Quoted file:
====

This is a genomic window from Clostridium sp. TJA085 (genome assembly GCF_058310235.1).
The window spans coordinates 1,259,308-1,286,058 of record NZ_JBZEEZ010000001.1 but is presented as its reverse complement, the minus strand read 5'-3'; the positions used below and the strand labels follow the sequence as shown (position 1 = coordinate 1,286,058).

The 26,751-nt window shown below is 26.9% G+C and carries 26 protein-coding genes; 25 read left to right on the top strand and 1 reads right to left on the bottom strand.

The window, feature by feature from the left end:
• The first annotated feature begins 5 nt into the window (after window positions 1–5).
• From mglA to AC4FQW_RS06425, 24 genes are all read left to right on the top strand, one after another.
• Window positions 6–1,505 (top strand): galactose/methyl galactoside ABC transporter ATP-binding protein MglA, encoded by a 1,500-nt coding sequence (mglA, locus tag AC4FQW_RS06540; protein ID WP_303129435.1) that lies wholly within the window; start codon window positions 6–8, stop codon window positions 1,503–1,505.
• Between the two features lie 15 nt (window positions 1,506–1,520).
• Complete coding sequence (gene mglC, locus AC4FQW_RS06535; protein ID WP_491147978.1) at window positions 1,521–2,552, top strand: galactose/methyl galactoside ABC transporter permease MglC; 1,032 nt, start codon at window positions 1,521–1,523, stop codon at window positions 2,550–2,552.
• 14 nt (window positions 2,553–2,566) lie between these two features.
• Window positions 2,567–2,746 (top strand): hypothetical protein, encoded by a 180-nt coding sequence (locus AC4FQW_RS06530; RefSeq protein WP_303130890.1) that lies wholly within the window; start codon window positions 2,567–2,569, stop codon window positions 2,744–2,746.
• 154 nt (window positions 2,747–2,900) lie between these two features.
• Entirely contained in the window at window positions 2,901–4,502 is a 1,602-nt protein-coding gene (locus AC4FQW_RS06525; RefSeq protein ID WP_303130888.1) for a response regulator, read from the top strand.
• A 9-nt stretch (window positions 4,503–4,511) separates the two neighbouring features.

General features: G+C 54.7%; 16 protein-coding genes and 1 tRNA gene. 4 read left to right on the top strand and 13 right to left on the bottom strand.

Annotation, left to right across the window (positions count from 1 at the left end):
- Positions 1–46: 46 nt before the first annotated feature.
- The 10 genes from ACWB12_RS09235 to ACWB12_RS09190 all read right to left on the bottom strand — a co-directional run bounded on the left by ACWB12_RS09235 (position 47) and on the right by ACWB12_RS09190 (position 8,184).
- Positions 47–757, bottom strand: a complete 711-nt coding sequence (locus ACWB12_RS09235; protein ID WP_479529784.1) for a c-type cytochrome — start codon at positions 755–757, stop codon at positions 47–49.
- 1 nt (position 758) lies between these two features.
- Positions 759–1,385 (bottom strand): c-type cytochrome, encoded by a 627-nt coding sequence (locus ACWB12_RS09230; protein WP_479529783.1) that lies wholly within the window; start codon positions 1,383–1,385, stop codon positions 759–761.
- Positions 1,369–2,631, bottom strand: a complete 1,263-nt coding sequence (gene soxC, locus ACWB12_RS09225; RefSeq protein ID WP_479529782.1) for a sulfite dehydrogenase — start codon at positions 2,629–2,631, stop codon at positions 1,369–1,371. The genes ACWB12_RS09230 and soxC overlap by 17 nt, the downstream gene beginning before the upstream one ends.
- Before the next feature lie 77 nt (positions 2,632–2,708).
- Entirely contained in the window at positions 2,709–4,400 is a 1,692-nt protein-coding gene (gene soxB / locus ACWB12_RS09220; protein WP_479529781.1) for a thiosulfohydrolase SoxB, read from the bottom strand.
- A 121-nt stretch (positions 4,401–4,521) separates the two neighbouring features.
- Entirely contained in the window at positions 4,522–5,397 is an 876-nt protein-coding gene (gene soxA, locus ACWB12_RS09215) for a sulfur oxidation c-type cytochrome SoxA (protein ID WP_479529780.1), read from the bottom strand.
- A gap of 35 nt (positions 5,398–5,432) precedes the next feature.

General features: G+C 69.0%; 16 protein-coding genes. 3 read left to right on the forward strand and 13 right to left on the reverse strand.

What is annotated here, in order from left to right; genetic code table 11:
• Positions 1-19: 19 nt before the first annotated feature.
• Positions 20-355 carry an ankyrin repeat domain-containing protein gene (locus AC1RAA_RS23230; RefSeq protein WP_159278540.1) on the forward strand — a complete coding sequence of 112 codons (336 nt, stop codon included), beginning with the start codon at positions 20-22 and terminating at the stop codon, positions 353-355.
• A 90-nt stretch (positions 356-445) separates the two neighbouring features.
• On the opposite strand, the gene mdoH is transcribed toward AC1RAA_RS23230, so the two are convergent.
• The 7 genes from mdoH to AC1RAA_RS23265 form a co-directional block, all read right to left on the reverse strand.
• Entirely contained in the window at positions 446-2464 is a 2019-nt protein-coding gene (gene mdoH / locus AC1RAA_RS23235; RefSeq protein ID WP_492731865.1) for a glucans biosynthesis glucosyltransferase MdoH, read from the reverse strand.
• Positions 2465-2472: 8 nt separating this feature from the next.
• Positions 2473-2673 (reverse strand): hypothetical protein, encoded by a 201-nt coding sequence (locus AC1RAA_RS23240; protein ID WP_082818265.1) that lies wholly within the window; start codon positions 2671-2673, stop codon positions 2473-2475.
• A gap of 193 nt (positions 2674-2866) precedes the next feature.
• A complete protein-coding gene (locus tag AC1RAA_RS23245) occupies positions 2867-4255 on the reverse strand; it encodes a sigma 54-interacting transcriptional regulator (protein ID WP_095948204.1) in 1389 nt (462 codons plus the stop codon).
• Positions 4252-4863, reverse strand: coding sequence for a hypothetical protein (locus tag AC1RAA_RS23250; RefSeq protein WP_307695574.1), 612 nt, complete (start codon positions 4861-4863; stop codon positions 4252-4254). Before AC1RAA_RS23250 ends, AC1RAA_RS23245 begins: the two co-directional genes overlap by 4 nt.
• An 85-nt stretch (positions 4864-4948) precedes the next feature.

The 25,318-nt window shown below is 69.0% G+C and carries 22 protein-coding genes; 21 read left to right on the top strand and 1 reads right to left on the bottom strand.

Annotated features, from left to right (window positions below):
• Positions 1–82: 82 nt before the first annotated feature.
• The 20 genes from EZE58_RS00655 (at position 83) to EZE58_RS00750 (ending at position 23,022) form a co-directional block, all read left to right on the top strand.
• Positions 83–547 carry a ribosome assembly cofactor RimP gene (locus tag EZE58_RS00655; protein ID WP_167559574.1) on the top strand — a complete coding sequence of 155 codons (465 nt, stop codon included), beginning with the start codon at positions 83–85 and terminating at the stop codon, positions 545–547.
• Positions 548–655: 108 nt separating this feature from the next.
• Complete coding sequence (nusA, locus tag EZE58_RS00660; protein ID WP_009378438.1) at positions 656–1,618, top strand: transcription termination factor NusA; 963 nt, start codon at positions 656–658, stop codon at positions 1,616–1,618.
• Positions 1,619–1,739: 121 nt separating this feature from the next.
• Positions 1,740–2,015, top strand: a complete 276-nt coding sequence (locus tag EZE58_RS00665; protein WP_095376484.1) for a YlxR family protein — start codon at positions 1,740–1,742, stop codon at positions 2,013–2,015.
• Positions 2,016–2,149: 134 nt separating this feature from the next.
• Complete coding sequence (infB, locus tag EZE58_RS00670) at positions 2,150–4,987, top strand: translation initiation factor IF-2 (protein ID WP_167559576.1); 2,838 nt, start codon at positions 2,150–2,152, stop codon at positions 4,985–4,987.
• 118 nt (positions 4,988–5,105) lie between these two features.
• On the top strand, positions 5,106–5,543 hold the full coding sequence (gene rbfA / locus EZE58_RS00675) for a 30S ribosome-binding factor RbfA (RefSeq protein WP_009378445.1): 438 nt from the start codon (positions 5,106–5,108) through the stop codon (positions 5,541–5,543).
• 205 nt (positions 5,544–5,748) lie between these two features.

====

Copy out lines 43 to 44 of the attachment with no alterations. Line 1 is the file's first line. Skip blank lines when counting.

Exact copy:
Annotated features, from left to right (window positions below):
• Positions 1–82: 82 nt before the first annotated feature.